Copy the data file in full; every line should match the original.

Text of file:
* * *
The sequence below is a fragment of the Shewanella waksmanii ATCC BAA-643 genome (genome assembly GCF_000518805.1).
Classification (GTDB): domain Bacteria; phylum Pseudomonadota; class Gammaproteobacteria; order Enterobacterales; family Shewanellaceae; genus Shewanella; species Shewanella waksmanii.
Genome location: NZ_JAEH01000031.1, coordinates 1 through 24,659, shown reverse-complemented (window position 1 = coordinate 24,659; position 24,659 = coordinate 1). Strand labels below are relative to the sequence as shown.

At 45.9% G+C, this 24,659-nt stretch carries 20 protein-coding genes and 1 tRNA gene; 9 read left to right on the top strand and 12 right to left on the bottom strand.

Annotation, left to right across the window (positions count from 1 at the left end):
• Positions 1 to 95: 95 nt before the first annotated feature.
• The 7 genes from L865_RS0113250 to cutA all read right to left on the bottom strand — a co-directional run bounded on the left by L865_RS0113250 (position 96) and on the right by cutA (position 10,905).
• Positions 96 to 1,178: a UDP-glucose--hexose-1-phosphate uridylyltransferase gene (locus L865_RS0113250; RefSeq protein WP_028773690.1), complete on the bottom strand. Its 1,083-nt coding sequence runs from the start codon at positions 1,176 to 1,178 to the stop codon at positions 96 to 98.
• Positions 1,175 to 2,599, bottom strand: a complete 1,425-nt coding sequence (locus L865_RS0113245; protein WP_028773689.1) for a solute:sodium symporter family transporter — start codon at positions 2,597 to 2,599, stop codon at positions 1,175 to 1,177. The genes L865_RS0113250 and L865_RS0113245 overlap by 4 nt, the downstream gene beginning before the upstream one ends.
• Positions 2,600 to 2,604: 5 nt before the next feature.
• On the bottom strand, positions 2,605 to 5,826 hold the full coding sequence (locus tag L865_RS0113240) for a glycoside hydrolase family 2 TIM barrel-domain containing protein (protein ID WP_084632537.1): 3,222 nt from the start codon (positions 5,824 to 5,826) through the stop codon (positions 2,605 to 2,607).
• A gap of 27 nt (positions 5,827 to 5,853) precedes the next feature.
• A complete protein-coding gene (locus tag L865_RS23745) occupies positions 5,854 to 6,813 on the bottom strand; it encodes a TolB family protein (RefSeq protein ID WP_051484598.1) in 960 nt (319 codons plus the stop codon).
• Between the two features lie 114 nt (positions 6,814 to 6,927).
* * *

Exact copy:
The sequence below is a fragment of the Shewanella waksmanii ATCC BAA-643 genome (genome assembly GCF_000518805.1).
Classification (GTDB): domain Bacteria; phylum Pseudomonadota; class Gammaproteobacteria; order Enterobacterales; family Shewanellaceae; genus Shewanella; species Shewanella waksmanii.
Genome location: NZ_JAEH01000031.1, coordinates 1 through 24,659, shown reverse-complemented (window position 1 = coordinate 24,659; position 24,659 = coordinate 1). Strand labels below are relative to the sequence as shown.

At 45.9% G+C, this 24,659-nt stretch carries 20 protein-coding genes and 1 tRNA gene; 9 read left to right on the top strand and 12 right to left on the bottom strand.

Annotation, left to right across the window (positions count from 1 at the left end):
• Positions 1 to 95: 95 nt before the first annotated feature.
• The 7 genes from L865_RS0113250 to cutA all read right to left on the bottom strand — a co-directional run bounded on the left by L865_RS0113250 (position 96) and on the right by cutA (position 10,905).
• Positions 96 to 1,178: a UDP-glucose--hexose-1-phosphate uridylyltransferase gene (locus L865_RS0113250; RefSeq protein WP_028773690.1), complete on the bottom strand. Its 1,083-nt coding sequence runs from the start codon at positions 1,176 to 1,178 to the stop codon at positions 96 to 98.
• Positions 1,175 to 2,599, bottom strand: a complete 1,425-nt coding sequence (locus L865_RS0113245; protein WP_028773689.1) for a solute:sodium symporter family transporter — start codon at positions 2,597 to 2,599, stop codon at positions 1,175 to 1,177. The genes L865_RS0113250 and L865_RS0113245 overlap by 4 nt, the downstream gene beginning before the upstream one ends.
• Positions 2,600 to 2,604: 5 nt before the next feature.
• On the bottom strand, positions 2,605 to 5,826 hold the full coding sequence (locus tag L865_RS0113240) for a glycoside hydrolase family 2 TIM barrel-domain containing protein (protein ID WP_084632537.1): 3,222 nt from the start codon (positions 5,824 to 5,826) through the stop codon (positions 2,605 to 2,607).
• A gap of 27 nt (positions 5,827 to 5,853) precedes the next feature.
• A complete protein-coding gene (locus tag L865_RS23745) occupies positions 5,854 to 6,813 on the bottom strand; it encodes a TolB family protein (RefSeq protein ID WP_051484598.1) in 960 nt (319 codons plus the stop codon).
• Between the two features lie 114 nt (positions 6,814 to 6,927).